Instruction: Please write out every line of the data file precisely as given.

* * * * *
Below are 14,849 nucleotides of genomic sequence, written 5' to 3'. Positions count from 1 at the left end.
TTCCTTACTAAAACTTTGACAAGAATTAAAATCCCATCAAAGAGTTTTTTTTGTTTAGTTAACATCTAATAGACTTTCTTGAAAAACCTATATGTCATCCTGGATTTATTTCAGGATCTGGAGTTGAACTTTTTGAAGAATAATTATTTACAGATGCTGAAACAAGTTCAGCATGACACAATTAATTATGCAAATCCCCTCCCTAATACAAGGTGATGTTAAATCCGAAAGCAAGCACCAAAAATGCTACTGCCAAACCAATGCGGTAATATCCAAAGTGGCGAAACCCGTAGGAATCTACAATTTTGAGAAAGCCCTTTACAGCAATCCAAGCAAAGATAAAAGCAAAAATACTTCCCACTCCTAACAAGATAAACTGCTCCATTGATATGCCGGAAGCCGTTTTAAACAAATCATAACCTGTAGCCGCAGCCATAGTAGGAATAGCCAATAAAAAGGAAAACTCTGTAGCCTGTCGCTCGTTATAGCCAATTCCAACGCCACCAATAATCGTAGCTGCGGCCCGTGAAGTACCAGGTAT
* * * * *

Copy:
Below are 14,849 nucleotides of genomic sequence, written 5' to 3'. Positions count from 1 at the left end.
TTCCTTACTAAAACTTTGACAAGAATTAAAATCCCATCAAAGAGTTTTTTTTGTTTAGTTAACATCTAATAGACTTTCTTGAAAAACCTATATGTCATCCTGGATTTATTTCAGGATCTGGAGTTGAACTTTTTGAAGAATAATTATTTACAGATGCTGAAACAAGTTCAGCATGACACAATTAATTATGCAAATCCCCTCCCTAATACAAGGTGATGTTAAATCCGAAAGCAAGCACCAAAAATGCTACTGCCAAACCAATGCGGTAATATCCAAAGTGGCGAAACCCGTAGGAATCTACAATTTTGAGAAAGCCCTTTACAGCAATCCAAGCAAAGATAAAAGCAAAAATACTTCCCACTCCTAACAAGATAAACTGCTCCATTGATATGCCGGAAGCCGTTTTAAACAAATCATAACCTGTAGCCGCAGCCATAGTAGGAATAGCCAATAAAAAGGAAAACTCTGTAGCCTGTCGCTCGTTATAGCCAATTCCAACGCCACCAATAATCGTAGCTGCGGCCCGTGAAGTACCAGGTAT